Do you know why your customers are your customers? Do you really understand why they buy from you? Knowing the answers to these two questions could make a world of difference to the success of your business.

Blog: What's Important To You?

Do you know why your customers are your customers? Do you really understand why they buy from you? Knowing the answers to these two questions could make a world of difference to the success of your business.

You may think it’s because your customers desperately need the product or service that you sell. But it may also be that there are a host of other reasons why your customers are buying from you. It could be a prestige thing, it could be a habit, it could be to keep their spouse happy, or it could simply be convenience.

Knowing the reason customers buy from you currently is one thing, but knowing what is important to your customers is taking it to the next level. Once you understand what is important to your customers, a myriad of opportunities opens up for your business.

First, it can help you guide your decisions in terms of changes that you are planning within your business. If you understand that a particular aspect of your business is important to your customers, you will be able to focus on those aspects as your business develops.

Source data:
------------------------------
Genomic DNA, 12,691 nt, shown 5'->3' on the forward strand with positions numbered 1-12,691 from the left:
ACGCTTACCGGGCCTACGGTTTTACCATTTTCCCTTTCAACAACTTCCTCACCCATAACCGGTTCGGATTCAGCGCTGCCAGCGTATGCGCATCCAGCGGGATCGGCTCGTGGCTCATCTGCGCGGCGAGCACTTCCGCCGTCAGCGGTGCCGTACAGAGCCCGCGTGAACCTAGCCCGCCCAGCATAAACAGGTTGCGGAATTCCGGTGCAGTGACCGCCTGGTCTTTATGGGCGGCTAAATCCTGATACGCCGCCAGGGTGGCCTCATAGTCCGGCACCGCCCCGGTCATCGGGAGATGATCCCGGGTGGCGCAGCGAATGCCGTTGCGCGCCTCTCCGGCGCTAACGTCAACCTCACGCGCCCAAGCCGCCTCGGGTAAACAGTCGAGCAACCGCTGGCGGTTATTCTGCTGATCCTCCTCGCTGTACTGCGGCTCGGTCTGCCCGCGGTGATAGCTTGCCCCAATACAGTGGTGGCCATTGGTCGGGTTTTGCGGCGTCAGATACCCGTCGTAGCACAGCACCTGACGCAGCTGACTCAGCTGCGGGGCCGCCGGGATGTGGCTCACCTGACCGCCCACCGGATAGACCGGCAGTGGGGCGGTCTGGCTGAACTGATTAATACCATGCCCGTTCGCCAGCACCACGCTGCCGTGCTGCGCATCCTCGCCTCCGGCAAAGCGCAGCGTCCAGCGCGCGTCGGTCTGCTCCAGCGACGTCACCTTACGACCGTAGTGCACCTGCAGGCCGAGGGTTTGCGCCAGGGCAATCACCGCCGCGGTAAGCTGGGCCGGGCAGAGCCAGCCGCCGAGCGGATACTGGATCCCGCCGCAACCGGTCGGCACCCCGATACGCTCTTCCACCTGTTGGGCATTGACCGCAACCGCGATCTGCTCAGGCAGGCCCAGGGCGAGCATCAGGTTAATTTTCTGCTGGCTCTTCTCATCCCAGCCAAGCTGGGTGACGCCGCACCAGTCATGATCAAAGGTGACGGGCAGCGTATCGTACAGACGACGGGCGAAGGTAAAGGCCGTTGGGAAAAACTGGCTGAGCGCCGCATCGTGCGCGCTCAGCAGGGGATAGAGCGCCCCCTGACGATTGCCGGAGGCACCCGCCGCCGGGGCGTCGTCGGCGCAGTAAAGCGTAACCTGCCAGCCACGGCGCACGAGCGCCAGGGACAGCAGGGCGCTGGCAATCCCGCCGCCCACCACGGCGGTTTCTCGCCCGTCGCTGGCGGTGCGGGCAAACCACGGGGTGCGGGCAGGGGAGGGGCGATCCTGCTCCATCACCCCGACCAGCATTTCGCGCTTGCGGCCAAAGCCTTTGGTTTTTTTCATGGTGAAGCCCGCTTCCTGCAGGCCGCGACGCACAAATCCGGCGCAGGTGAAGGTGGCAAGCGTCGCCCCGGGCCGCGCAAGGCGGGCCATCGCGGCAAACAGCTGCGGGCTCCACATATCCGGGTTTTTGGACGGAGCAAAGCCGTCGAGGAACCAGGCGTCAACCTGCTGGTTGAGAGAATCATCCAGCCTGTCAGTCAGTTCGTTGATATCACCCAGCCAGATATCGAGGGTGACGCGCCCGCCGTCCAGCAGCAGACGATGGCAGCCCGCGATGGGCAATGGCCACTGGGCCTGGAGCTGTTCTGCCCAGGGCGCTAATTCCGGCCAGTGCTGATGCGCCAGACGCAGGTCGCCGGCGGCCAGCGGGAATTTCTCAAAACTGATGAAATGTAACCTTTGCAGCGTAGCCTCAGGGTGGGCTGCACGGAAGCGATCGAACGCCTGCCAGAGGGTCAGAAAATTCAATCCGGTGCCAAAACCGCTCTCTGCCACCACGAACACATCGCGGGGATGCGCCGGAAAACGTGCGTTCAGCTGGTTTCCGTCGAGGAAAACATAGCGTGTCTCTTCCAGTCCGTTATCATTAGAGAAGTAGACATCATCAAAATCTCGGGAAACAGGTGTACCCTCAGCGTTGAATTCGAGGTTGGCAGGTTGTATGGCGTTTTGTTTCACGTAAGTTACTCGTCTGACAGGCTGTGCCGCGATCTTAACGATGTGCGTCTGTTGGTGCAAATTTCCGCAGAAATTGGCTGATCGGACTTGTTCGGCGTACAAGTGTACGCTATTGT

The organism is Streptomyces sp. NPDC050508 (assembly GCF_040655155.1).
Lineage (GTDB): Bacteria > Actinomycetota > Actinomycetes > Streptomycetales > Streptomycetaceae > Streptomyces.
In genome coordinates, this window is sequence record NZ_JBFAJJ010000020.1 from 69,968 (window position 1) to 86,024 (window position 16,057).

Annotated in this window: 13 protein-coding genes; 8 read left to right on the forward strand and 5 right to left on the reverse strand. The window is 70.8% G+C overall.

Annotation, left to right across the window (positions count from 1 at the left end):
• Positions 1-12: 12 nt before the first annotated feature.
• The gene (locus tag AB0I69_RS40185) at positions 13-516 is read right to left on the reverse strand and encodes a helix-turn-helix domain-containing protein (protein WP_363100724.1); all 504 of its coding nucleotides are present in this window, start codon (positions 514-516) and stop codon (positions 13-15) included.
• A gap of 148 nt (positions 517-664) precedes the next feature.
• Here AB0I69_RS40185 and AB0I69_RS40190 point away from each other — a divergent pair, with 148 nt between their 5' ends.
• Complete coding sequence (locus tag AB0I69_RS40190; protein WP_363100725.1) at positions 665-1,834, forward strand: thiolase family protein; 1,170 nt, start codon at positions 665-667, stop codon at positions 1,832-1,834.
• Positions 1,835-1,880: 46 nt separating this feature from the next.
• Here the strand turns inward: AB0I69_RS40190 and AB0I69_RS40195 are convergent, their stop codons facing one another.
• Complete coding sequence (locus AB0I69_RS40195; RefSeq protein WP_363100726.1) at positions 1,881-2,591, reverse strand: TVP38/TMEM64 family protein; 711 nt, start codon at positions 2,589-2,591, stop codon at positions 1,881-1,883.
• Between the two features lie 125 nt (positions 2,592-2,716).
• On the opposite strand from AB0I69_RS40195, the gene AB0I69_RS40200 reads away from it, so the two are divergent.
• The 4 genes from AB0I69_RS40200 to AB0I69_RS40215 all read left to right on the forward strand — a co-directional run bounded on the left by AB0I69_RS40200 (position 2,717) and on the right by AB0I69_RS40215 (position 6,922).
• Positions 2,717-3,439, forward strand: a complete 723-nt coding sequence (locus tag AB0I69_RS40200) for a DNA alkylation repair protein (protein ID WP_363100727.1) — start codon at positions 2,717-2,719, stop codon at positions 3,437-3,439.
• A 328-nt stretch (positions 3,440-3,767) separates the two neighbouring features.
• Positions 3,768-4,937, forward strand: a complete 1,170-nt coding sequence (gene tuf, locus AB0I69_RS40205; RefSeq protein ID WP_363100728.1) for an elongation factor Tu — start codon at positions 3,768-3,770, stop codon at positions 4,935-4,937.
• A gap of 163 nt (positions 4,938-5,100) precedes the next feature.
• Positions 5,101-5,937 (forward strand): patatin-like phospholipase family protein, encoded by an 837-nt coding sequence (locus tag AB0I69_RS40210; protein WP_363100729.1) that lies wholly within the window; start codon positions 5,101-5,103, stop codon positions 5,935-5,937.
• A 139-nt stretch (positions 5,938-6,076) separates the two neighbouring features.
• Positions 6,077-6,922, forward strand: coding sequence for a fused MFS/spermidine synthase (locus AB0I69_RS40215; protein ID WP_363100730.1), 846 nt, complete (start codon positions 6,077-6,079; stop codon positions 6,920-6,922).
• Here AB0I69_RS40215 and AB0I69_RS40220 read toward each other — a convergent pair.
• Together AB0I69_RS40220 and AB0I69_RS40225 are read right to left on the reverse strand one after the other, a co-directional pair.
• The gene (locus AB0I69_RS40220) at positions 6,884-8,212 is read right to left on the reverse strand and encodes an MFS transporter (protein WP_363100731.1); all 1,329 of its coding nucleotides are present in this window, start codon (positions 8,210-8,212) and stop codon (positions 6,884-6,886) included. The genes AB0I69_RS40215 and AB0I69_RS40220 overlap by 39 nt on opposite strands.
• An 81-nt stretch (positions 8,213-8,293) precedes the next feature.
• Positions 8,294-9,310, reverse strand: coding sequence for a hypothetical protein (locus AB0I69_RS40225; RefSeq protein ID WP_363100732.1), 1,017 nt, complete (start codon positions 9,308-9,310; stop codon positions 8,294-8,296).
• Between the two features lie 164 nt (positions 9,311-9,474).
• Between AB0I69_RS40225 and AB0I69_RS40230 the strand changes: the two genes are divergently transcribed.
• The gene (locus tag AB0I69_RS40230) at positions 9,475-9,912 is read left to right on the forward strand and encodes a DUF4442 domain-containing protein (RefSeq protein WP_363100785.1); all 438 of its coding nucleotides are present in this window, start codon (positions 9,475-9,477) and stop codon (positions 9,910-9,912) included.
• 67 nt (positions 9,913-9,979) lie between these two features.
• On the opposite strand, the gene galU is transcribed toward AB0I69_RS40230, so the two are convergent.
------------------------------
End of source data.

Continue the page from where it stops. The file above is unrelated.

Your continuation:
Secondly, knowing what is important to your customers allows you to target your marketing message. If your marketing message is saying “hey, we do this very important thing”, other people who also believe it is important will be more receptive to your advertising message.

Finally, it can also guide you in terms of products or services to add. If you currently don’t provide an item that is important to your customers, by adding that particular item, customer loyalty will be improved and that’s got to be a good thing.

So how do you find out what is important to your customers? The obvious answer is to ask them - but you’ve got to be a bit smart about asking your customers. Don’t just ask “what’s important to you?”

You need to be able to gain more feedback from the conversation by providing some options, or perhaps getting them to rank some options before they start making suggestions. This way, you gain a more considered response and a more valid assessment of what is really important to your customers.

Assuming that you already know what’s important to your customers without actually taking the time to find out, is the ultimate in business arrogance. The business world is forever changing, along with the growing needs of your customers. You need to make sure that you involve your customers, and they will appreciate the opportunity to provide you feedback.